Janet Reno. Bill Clinton. Democrats. The Roanoke Times editorial staff. To think, we allowed them to be in charge once. Before 9/11. Before the world came crashing down.

Old Jube Would Be Proud

The Civil War seems sometimes to have never come to an end. Just ask the Kelleys of Franklin County, Virginia. They were kind enough to donate General Jubal Early's family home site to the Jubal Anderson Early Preservation Trust in 1995, but found themselves denied a permit on Tuesday to maintain their automobile junkyard on their property - because it is "within sight" of Old Jube's home.

How did that saying go? "Every good turn deserves ..."

Here's the report in the Roanoke Times:
Neighbors defend general from junked cars
Mason Adams

The Franklin County Planning Commission voted to deny a permit for a junkyard near Jubal Early's homeplace.

ROCKY MOUNT - The Franklin County Planning Commission recommended Tuesday to deny a permit for an automobile graveyard within sight of Civil War General Jubal Early's homeplace near Windy Gap.

The permit request came from the Kelley family, who donated the homesite to the Jubal Anderson Early Preservation Trust in 1995, intending it to become a tourist destination. The Kelley family had been keeping junked automobiles for spare parts on their land since the 1980s, said attorney John Boitnott. When Franklin County was zoned in 1986, their property, located on Old Hollow Lane near Virginia 116, was designated agricultural. The junked automobiles went largely ignored until March, when neighbors filed a complaint with the county. The Kelleys applied for the special use permit to continue to keep their cars to use for spare parts, Boitnott said. (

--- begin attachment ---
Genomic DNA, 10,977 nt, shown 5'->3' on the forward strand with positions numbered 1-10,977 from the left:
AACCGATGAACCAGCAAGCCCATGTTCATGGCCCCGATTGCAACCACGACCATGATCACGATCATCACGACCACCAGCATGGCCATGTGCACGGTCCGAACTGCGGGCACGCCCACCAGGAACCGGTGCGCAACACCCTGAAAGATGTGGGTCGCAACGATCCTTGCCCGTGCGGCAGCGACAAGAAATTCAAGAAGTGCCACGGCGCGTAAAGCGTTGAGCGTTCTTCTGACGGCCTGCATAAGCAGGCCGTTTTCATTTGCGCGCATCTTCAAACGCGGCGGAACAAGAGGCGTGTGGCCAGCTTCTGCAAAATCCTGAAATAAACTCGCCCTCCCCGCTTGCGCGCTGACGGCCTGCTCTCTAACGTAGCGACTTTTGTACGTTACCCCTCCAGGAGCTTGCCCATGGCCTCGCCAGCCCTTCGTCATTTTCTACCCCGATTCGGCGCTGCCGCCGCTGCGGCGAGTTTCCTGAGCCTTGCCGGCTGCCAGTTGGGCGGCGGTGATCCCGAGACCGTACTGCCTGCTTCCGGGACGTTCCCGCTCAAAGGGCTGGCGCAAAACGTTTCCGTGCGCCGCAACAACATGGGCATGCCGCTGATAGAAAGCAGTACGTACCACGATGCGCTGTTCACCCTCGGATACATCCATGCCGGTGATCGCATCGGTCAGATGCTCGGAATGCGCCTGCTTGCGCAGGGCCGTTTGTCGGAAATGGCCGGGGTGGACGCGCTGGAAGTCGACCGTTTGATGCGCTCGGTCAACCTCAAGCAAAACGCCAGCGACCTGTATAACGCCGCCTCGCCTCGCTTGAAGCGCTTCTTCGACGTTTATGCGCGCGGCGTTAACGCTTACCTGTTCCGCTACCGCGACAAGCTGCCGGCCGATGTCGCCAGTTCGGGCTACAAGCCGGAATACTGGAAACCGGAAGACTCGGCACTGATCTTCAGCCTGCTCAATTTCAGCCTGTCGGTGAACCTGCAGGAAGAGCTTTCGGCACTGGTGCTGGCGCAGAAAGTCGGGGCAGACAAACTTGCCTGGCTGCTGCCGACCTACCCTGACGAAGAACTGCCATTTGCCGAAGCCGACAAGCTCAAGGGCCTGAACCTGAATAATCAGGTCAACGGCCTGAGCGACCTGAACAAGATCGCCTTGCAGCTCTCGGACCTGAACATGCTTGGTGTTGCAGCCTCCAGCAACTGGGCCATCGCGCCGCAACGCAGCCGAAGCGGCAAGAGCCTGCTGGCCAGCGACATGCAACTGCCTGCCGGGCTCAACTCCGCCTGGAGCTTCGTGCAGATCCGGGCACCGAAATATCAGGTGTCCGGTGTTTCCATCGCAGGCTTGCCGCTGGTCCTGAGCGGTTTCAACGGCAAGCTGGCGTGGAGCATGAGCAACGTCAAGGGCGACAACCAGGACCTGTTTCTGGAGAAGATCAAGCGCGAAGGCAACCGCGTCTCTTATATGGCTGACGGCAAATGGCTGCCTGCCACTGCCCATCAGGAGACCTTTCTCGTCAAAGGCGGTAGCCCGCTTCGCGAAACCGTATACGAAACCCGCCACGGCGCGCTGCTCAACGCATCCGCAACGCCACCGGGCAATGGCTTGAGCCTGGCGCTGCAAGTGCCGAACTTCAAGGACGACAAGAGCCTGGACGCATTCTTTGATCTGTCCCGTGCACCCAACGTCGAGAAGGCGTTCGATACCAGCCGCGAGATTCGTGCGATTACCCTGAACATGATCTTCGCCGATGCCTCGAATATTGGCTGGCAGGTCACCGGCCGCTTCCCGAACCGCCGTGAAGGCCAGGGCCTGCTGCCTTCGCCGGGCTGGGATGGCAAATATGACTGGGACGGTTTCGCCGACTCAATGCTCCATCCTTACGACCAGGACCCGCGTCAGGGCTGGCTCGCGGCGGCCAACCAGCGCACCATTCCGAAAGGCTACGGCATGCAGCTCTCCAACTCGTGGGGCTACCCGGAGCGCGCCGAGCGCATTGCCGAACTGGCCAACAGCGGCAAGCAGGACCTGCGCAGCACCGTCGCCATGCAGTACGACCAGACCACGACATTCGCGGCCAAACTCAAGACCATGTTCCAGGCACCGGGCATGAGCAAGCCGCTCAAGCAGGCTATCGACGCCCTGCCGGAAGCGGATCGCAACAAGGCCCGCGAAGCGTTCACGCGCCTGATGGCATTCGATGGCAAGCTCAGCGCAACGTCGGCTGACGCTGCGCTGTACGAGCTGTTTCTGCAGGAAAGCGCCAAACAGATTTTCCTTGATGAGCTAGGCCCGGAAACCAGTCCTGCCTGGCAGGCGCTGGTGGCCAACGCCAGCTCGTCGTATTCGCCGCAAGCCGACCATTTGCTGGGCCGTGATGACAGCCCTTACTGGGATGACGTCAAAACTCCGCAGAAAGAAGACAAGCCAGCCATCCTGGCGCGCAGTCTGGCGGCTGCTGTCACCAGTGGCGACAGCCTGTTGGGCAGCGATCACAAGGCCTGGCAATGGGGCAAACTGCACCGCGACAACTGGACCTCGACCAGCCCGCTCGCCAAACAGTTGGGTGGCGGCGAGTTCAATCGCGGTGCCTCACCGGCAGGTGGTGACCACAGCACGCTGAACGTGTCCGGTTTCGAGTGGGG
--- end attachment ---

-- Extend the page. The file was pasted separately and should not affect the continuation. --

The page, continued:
I'll bet the Kelleys are just pleased as punch that they participated in the development of the Early homestead. As a direct result of their largesse, they're going to have to pay to have their remaining property cleaned up. Burning the house down would have only cost them the price of a match.